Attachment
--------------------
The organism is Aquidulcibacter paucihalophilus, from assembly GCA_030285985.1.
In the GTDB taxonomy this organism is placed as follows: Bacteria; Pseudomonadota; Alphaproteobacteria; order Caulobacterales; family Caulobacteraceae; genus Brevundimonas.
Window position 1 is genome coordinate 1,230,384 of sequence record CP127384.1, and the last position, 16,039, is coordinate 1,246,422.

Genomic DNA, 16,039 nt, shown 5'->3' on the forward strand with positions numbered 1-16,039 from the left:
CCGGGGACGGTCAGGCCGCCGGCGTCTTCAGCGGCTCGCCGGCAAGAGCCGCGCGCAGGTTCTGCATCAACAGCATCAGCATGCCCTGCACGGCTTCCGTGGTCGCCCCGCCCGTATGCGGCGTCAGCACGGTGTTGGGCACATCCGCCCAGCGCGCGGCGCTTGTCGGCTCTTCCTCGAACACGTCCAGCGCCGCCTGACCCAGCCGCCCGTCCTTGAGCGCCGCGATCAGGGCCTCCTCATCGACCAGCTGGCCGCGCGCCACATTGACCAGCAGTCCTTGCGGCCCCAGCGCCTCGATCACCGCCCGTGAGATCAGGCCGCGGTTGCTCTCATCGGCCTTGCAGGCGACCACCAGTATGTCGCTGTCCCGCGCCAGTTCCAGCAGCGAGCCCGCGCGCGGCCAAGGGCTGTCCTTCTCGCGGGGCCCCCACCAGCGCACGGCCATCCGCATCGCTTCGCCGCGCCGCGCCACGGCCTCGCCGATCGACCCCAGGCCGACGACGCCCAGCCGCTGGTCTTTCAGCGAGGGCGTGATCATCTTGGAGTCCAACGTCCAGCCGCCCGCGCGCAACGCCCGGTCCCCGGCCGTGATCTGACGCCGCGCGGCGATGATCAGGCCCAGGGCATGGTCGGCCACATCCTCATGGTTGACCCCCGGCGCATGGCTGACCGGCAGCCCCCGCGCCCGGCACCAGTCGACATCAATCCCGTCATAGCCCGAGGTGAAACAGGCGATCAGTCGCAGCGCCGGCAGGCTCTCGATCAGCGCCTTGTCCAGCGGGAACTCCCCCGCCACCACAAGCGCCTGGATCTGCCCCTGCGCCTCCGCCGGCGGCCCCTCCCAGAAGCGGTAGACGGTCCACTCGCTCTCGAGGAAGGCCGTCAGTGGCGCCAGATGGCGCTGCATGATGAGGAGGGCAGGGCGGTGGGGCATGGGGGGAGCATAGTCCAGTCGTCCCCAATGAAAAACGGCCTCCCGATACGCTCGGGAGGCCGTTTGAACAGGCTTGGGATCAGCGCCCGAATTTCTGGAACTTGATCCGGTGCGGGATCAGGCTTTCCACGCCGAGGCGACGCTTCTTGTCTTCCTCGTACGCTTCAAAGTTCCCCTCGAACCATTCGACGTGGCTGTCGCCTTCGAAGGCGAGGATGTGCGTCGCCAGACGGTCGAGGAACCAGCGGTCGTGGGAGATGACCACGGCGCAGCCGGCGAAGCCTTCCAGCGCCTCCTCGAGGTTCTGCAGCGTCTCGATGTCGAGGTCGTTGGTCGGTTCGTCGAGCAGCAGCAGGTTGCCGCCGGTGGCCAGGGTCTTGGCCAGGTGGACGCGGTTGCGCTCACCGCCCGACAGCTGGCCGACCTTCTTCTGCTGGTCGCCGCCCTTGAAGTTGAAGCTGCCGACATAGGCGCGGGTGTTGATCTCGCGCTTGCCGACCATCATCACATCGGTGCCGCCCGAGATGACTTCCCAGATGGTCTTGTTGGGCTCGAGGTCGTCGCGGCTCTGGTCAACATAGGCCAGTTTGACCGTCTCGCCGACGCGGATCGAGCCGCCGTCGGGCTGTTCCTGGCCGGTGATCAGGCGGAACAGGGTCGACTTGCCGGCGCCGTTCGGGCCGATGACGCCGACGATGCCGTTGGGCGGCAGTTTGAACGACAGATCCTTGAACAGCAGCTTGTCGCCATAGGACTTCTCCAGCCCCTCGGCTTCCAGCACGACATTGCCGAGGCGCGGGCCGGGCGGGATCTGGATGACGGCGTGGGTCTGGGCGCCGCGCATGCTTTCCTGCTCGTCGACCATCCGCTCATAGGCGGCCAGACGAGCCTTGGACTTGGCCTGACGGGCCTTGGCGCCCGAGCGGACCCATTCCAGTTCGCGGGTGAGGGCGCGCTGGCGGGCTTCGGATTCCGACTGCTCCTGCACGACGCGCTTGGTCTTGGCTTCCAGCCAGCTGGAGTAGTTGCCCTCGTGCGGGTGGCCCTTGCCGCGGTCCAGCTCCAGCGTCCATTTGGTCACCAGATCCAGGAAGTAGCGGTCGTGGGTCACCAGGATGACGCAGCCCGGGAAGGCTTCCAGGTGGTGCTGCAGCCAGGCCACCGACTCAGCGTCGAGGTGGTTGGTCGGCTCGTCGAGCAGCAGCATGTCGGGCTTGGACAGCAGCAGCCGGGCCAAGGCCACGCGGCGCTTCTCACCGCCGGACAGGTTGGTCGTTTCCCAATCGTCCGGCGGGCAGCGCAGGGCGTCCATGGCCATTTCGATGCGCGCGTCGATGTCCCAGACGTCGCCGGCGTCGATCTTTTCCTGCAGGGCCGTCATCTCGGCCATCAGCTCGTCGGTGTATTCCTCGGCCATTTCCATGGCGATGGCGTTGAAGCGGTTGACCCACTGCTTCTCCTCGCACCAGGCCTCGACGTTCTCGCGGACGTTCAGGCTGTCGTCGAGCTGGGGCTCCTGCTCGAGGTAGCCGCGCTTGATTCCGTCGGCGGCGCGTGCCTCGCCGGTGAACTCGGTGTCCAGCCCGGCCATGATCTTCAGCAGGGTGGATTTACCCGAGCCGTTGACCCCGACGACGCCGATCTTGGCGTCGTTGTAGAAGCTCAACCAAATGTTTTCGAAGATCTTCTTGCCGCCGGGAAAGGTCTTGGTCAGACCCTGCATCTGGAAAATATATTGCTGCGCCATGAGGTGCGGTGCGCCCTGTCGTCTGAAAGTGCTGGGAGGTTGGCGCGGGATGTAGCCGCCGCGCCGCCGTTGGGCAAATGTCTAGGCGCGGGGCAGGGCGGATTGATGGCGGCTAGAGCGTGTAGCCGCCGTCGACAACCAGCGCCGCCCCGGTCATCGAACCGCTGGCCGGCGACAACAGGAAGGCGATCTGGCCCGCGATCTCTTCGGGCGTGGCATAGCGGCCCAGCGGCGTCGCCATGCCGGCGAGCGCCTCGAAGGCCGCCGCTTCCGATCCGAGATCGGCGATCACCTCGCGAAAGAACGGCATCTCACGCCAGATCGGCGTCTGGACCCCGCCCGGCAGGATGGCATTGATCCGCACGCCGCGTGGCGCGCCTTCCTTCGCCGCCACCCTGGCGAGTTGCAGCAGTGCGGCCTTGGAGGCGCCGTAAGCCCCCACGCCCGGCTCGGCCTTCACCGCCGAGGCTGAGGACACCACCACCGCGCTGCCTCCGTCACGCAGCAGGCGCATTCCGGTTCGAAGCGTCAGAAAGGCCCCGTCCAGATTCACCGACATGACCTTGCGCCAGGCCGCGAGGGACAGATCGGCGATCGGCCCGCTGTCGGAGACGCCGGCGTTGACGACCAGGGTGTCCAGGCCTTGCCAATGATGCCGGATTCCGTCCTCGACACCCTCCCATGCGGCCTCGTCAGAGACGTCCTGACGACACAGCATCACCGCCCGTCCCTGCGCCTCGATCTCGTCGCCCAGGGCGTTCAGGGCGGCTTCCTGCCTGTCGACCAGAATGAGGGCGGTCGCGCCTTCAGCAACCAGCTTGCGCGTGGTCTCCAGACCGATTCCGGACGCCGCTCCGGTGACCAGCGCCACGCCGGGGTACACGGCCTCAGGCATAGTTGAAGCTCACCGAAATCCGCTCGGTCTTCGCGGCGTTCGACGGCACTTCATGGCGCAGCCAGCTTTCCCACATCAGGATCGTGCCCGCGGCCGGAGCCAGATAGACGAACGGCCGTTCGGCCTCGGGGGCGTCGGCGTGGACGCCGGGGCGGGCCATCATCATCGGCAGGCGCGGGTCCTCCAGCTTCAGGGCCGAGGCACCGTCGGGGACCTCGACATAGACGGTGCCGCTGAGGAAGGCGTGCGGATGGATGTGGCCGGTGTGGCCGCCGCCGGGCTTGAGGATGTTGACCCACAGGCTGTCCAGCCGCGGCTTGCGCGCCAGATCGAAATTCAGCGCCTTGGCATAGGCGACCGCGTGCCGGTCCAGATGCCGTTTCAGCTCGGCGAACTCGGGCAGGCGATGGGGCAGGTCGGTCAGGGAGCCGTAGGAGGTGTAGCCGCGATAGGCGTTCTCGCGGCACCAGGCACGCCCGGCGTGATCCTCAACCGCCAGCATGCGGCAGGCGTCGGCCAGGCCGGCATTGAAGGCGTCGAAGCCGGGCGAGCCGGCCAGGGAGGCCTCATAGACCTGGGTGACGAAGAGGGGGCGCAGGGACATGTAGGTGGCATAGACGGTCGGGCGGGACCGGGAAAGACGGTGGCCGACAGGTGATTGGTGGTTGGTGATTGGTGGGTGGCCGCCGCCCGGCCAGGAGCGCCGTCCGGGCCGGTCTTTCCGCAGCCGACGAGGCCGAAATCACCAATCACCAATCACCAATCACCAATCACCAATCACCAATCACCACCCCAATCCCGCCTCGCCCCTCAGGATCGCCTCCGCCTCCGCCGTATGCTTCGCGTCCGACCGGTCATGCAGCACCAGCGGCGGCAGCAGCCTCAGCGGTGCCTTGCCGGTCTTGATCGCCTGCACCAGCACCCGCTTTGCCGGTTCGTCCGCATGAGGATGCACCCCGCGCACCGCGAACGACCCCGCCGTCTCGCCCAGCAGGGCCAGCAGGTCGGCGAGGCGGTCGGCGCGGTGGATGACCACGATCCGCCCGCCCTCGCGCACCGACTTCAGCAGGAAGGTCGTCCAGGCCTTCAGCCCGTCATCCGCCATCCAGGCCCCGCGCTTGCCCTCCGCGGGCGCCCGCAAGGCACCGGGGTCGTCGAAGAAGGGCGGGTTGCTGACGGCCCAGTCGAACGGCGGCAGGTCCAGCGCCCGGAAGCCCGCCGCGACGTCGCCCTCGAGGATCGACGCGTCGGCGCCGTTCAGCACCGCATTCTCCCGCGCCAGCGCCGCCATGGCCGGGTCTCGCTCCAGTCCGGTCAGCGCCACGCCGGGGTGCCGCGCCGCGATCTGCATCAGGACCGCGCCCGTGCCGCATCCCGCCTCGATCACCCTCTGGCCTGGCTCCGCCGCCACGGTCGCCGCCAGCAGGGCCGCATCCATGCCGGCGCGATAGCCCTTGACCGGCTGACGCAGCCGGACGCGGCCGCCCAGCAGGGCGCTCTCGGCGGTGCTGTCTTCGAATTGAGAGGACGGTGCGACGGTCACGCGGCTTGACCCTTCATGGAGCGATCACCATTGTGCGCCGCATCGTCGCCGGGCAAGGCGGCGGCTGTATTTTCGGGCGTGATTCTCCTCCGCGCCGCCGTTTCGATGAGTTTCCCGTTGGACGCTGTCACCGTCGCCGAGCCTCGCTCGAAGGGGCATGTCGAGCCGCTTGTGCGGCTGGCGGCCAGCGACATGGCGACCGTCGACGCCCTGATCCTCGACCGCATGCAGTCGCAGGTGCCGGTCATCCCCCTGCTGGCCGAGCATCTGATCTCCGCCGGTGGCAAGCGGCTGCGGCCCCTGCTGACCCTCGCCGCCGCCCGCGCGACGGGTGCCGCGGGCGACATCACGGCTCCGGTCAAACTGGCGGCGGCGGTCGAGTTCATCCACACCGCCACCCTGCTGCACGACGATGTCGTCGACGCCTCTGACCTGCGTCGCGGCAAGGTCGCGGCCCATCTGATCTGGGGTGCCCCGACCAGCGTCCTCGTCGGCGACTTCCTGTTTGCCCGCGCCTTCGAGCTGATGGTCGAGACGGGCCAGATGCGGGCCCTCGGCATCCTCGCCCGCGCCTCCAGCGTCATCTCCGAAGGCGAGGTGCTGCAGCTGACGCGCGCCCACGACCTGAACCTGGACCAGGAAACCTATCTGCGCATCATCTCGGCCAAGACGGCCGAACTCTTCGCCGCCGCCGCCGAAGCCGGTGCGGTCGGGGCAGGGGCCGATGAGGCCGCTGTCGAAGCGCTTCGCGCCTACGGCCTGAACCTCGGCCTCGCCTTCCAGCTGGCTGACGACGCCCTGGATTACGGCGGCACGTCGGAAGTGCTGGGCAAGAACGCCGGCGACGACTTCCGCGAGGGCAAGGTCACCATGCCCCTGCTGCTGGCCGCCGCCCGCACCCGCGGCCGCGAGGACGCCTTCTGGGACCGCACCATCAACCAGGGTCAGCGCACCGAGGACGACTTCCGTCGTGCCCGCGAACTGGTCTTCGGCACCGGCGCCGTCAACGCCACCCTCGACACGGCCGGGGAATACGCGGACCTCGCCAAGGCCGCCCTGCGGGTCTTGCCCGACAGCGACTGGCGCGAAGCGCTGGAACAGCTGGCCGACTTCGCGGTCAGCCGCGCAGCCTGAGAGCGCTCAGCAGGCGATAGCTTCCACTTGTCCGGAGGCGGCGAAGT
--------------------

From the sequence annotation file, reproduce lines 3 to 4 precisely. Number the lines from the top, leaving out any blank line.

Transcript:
Window position 1 is genome coordinate 1,230,384 of sequence record CP127384.1, and the last position, 16,039, is coordinate 1,246,422.

Genomic DNA, 16,039 nt, shown 5'->3' on the forward strand with positions numbered 1-16,039 from the left: